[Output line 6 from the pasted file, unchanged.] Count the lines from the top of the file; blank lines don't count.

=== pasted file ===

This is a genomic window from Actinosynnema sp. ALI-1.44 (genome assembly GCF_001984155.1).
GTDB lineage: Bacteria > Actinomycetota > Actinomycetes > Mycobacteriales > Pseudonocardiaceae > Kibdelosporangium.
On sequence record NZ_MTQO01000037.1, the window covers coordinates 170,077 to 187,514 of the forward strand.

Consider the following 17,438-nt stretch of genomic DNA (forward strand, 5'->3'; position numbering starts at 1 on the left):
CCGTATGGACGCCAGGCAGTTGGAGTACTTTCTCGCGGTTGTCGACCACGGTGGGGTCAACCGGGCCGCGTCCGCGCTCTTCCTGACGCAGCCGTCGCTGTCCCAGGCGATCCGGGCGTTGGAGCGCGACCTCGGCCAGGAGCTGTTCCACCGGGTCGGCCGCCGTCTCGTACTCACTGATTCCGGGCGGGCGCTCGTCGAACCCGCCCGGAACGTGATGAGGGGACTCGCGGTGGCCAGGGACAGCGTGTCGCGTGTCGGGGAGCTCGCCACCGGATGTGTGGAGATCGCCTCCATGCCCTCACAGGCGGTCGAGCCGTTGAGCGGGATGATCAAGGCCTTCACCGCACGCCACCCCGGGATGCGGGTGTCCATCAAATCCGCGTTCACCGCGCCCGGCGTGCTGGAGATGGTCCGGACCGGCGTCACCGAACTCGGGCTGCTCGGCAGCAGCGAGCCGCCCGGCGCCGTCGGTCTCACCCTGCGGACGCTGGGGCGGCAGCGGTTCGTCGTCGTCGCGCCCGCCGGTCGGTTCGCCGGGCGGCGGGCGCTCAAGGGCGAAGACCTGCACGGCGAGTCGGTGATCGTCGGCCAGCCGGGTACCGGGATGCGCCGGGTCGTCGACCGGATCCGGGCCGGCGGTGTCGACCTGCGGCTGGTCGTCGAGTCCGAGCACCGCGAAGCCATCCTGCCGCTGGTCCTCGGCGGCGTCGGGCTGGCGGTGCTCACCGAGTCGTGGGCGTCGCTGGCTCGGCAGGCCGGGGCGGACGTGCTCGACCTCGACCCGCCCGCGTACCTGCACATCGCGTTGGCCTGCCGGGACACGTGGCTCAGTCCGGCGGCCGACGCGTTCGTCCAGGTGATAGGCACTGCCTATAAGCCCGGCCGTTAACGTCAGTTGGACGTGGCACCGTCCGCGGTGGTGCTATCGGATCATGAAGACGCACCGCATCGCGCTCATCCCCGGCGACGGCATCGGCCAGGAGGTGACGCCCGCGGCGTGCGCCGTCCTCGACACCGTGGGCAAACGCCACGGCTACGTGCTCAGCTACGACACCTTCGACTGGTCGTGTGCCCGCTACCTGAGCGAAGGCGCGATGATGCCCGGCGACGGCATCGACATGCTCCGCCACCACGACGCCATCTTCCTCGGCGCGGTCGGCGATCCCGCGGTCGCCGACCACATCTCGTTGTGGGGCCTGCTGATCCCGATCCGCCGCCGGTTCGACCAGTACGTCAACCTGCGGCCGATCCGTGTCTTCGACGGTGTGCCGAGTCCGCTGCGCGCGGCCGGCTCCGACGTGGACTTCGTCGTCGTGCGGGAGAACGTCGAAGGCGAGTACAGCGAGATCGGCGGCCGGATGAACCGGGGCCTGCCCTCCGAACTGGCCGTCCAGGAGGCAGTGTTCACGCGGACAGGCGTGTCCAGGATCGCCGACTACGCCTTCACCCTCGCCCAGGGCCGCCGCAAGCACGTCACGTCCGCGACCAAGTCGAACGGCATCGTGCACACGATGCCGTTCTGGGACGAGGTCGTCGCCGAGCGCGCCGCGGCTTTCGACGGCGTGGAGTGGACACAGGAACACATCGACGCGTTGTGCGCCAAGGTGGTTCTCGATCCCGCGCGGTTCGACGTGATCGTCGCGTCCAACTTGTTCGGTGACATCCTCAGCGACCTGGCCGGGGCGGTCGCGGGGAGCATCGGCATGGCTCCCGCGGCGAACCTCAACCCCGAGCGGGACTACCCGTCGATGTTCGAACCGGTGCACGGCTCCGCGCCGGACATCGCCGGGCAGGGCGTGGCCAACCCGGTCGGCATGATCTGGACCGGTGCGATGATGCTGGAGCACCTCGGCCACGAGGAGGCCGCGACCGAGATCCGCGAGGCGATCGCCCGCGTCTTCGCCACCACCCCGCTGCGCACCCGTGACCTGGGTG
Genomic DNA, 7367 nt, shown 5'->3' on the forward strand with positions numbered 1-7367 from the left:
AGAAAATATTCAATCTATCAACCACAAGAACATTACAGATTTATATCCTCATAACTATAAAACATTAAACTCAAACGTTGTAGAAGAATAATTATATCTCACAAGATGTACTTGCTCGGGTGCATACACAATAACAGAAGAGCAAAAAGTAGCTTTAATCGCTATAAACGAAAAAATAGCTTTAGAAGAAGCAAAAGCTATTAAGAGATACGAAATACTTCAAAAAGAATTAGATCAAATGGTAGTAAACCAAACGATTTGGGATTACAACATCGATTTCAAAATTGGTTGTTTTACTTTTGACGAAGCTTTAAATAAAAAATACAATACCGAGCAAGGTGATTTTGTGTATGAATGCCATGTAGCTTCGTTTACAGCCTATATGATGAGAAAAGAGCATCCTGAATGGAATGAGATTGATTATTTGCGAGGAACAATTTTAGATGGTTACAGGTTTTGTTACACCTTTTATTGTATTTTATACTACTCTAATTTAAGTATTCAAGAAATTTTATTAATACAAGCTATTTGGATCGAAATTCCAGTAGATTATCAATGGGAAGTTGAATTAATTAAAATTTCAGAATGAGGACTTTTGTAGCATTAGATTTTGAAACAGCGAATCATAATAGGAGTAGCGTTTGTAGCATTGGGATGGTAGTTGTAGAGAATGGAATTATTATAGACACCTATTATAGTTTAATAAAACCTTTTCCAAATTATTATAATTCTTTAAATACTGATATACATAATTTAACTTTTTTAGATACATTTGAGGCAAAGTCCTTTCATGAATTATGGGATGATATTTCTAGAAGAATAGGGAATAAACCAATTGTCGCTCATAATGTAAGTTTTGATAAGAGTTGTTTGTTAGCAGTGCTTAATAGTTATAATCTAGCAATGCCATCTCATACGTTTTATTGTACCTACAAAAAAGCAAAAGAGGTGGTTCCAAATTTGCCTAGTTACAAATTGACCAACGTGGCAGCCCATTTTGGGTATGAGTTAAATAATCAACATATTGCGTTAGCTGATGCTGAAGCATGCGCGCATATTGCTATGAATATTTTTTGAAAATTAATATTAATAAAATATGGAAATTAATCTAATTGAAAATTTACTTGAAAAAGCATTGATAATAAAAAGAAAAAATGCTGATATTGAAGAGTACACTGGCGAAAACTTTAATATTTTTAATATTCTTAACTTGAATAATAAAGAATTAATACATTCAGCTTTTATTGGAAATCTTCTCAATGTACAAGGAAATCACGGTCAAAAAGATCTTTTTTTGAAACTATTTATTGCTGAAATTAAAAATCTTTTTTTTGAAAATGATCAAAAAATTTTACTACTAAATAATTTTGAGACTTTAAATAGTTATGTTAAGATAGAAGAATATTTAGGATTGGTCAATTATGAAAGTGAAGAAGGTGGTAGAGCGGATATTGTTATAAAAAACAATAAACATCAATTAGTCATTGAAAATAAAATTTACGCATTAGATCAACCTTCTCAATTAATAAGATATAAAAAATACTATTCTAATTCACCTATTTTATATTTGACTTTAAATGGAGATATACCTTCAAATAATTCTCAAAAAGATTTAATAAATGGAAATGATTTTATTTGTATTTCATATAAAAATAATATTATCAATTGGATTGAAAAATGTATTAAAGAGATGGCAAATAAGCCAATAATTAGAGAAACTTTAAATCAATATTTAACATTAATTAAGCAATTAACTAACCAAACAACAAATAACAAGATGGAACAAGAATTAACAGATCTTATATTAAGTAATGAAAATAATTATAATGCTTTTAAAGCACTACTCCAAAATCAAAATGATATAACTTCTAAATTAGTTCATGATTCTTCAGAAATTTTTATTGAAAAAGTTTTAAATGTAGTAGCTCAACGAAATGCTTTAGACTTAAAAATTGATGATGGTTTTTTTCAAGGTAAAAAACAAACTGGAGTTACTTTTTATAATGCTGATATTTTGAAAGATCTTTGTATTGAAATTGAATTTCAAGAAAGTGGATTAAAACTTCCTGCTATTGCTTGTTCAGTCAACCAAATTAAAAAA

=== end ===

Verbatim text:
Genomic DNA, 7367 nt, shown 5'->3' on the forward strand with positions numbered 1-7367 from the left: